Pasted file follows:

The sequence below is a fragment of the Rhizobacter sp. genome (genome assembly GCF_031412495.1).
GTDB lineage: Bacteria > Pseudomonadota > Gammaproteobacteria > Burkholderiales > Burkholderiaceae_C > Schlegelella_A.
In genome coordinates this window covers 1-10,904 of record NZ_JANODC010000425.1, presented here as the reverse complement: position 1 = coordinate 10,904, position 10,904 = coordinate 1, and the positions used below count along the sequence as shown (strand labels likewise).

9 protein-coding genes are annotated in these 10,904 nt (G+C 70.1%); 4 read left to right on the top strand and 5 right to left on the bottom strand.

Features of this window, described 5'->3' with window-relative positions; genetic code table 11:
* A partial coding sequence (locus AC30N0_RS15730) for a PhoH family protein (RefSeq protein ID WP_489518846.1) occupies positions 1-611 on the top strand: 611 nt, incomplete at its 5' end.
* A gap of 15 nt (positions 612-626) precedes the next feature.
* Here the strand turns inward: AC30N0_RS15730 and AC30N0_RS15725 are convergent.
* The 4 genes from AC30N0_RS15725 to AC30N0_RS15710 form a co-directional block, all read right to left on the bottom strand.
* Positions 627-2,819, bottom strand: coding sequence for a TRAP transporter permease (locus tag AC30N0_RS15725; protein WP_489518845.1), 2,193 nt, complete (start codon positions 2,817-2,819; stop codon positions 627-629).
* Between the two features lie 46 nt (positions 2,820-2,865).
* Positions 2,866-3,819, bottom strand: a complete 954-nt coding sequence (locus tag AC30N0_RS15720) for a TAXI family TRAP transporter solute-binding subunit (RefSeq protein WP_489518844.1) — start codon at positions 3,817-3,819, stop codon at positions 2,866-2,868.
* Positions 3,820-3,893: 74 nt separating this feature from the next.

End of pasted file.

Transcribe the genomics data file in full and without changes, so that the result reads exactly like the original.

The sequence below is a fragment of the Rhizobacter sp. genome (genome assembly GCF_031412495.1).
GTDB lineage: Bacteria > Pseudomonadota > Gammaproteobacteria > Burkholderiales > Burkholderiaceae_C > Schlegelella_A.
In genome coordinates this window covers 1-10,904 of record NZ_JANODC010000425.1, presented here as the reverse complement: position 1 = coordinate 10,904, position 10,904 = coordinate 1, and the positions used below count along the sequence as shown (strand labels likewise).

9 protein-coding genes are annotated in these 10,904 nt (G+C 70.1%); 4 read left to right on the top strand and 5 right to left on the bottom strand.

Features of this window, described 5'->3' with window-relative positions; genetic code table 11:
* A partial coding sequence (locus AC30N0_RS15730) for a PhoH family protein (RefSeq protein ID WP_489518846.1) occupies positions 1-611 on the top strand: 611 nt, incomplete at its 5' end.
* A gap of 15 nt (positions 612-626) precedes the next feature.
* Here the strand turns inward: AC30N0_RS15730 and AC30N0_RS15725 are convergent.
* The 4 genes from AC30N0_RS15725 to AC30N0_RS15710 form a co-directional block, all read right to left on the bottom strand.
* Positions 627-2,819, bottom strand: coding sequence for a TRAP transporter permease (locus tag AC30N0_RS15725; protein WP_489518845.1), 2,193 nt, complete (start codon positions 2,817-2,819; stop codon positions 627-629).
* Between the two features lie 46 nt (positions 2,820-2,865).
* Positions 2,866-3,819, bottom strand: a complete 954-nt coding sequence (locus tag AC30N0_RS15720) for a TAXI family TRAP transporter solute-binding subunit (RefSeq protein WP_489518844.1) — start codon at positions 3,817-3,819, stop codon at positions 2,866-2,868.
* Positions 3,820-3,893: 74 nt separating this feature from the next.